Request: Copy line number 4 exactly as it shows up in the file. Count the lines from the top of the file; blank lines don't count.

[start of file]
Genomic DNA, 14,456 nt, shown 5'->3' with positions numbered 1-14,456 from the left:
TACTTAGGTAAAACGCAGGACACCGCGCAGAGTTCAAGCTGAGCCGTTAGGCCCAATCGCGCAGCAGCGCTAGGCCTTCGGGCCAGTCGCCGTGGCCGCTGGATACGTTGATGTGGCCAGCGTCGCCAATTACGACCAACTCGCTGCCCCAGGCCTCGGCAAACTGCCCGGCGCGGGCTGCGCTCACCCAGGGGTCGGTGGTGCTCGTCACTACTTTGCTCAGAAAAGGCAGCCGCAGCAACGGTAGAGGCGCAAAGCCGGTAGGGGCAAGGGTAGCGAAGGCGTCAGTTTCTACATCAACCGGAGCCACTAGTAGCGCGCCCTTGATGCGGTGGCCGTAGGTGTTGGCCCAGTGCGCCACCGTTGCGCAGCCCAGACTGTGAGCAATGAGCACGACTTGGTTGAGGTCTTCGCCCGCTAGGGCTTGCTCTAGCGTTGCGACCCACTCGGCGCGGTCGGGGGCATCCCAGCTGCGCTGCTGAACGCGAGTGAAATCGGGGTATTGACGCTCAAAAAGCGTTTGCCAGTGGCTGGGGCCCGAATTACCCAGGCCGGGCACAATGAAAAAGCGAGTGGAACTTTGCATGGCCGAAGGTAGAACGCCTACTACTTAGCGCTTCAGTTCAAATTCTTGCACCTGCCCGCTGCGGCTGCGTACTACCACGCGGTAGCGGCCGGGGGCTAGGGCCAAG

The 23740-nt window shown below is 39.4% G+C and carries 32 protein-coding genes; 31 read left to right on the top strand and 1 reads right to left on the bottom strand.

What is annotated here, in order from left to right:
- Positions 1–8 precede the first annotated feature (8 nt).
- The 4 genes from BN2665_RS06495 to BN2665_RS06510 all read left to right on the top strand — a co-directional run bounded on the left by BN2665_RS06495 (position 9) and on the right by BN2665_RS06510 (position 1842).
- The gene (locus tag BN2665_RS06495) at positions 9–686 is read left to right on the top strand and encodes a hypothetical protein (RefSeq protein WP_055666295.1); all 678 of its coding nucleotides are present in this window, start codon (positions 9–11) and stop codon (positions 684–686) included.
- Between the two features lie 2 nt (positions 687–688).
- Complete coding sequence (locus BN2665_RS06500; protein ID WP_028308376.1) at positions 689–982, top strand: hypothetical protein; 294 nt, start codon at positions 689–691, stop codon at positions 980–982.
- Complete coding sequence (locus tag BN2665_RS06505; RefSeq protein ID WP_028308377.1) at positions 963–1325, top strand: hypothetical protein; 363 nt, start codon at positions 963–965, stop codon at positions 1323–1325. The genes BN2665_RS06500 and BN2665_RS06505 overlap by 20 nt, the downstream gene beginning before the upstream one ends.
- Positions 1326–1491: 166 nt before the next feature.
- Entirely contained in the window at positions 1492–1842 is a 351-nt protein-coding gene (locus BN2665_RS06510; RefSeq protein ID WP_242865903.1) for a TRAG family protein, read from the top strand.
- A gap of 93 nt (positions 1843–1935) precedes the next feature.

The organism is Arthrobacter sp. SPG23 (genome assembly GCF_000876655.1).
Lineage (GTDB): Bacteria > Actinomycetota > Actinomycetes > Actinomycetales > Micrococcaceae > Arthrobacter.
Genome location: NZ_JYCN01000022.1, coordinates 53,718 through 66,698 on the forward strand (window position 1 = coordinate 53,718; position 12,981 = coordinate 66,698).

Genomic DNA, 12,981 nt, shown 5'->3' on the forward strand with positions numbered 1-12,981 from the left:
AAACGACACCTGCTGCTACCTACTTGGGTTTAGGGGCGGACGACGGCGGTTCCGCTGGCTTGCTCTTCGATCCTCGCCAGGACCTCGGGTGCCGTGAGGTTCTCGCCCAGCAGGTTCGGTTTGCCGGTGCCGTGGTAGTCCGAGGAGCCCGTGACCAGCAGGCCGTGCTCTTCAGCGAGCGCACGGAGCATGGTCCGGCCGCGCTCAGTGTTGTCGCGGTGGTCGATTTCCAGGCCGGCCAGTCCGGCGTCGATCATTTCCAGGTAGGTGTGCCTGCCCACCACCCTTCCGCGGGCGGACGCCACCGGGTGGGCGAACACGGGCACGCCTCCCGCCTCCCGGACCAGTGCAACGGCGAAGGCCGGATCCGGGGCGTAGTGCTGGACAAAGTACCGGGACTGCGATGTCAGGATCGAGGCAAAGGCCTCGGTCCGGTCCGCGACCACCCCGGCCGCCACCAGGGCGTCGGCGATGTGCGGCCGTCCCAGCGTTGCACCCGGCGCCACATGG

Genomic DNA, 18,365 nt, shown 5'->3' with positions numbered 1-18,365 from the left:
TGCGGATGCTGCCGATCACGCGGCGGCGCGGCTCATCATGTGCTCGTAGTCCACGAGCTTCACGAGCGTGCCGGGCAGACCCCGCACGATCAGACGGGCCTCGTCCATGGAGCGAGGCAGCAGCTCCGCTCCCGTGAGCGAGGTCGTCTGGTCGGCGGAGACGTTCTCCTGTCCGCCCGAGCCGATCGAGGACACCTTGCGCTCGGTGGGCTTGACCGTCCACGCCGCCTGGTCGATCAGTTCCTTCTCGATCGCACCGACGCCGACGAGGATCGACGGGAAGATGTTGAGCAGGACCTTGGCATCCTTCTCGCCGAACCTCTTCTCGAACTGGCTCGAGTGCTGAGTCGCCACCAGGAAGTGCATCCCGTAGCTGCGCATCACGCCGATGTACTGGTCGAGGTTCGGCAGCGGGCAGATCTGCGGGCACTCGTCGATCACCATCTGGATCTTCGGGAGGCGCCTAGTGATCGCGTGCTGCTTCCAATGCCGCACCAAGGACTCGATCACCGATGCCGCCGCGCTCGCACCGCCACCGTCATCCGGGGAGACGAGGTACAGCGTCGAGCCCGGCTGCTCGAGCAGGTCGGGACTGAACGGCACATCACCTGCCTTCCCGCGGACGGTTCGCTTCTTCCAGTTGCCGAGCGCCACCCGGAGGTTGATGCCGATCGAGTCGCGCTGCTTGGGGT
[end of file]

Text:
What is annotated here, in order from left to right: